That was it. She just stared at me expecting her to hire her on the spot.
I did not. I still wonder if she ever got a job that helped her pay her car insurance for that month."
"A younger guy in his 20s was scheduled for an interview, for which he arrived 40 minutes late. He didn't apologize or even acknowledge that he was late, he just walked in like he was ready to go. I told him that the managers were getting ready for their next interview, and if he wanted to be considered, we would give him another chance to come in at a later date.
He showed up five minutes late for his second interview. That was not acceptable, but we went forward with the interview.
Once he sat down in the interview room, he asked for a glass of water (this is a health care setting, not an office or anything. Aside from a couple of 40-year-old water fountains and vending machines, there's nothing). The manager told him there was no sink or water cooler, but there was a water fountain in the hallway.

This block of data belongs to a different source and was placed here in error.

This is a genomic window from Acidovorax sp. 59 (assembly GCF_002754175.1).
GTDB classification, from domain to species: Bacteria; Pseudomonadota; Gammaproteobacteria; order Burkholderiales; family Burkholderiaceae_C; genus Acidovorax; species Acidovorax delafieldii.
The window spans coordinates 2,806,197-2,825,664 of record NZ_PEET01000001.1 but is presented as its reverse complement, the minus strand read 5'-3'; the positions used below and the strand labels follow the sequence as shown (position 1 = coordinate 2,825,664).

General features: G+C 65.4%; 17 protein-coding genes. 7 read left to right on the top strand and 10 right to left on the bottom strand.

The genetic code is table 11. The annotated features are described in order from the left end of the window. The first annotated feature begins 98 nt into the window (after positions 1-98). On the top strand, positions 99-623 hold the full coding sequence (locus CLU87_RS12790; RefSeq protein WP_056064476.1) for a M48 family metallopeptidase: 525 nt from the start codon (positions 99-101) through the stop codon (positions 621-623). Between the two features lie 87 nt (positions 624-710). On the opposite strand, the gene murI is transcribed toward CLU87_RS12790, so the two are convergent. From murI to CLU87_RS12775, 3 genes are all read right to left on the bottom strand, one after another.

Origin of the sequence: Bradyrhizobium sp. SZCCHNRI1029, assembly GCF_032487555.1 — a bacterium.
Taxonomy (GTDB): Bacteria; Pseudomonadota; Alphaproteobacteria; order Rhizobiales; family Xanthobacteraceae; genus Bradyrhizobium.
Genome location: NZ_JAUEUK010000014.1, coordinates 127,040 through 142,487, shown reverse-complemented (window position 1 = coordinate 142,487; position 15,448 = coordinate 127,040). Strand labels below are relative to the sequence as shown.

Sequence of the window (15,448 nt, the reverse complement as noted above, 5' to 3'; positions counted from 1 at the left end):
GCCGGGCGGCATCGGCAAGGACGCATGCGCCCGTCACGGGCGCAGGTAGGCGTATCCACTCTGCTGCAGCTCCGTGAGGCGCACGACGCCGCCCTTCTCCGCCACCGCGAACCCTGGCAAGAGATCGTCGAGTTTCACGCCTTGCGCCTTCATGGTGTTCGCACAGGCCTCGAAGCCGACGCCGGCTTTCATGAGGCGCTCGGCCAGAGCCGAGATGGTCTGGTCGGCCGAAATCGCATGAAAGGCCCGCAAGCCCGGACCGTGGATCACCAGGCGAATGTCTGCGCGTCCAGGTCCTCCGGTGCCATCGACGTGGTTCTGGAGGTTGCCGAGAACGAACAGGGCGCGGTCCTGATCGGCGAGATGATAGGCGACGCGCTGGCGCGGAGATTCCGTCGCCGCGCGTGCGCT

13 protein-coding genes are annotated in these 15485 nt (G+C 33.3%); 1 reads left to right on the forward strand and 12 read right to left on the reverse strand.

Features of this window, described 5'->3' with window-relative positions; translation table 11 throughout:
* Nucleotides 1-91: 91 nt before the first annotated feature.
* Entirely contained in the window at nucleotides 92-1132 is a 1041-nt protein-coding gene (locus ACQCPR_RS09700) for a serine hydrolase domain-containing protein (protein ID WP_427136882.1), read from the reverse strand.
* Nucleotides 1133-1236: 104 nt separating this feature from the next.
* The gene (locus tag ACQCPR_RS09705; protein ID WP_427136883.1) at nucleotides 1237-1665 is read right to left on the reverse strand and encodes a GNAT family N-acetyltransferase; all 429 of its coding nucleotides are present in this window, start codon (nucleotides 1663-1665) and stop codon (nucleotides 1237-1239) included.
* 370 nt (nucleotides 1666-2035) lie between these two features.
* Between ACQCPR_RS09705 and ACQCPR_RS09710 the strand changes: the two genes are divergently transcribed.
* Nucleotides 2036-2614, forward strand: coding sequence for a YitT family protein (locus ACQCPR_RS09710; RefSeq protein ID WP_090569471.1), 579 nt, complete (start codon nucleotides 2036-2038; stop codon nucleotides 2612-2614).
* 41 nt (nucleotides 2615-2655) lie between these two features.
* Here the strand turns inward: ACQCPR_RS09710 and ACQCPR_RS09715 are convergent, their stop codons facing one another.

He said 'great!' and stood up to leave the room. Instead of going to the water fountain, he went all the way down the hall to the vending machine.
He came back with a bottle of pop and said, 'Okay, we can get started now!'
His phone rang in the middle of the interview, and instead of apologizing and turning it to silent, he looked at it, rejected the call, and then proceeded to do something on his phone for the next 30 seconds. Then put his phone down, FACE UP, on the table and looked at it every time he got a message or notification.
He didn't get the job. When the feedback was given, he was genuinely surprised and thought we had it out for him."
"I was moved from my former specialist position in IT and moved to our development team as a programmer. My former boss asked that I sit in on interviews with candidates, as I would be able to ask technical questions.
Our first interview was with a gentleman from a Fortune 500 company located in our town. He was a support technician there, and the recruiter said he fit all of our necessary skill sets: Microsoft Powershell scripting, basic C# programming, and preferably experience with encryption. The position was going to be hard to fill with that mix of skills, so we were flexible on it all.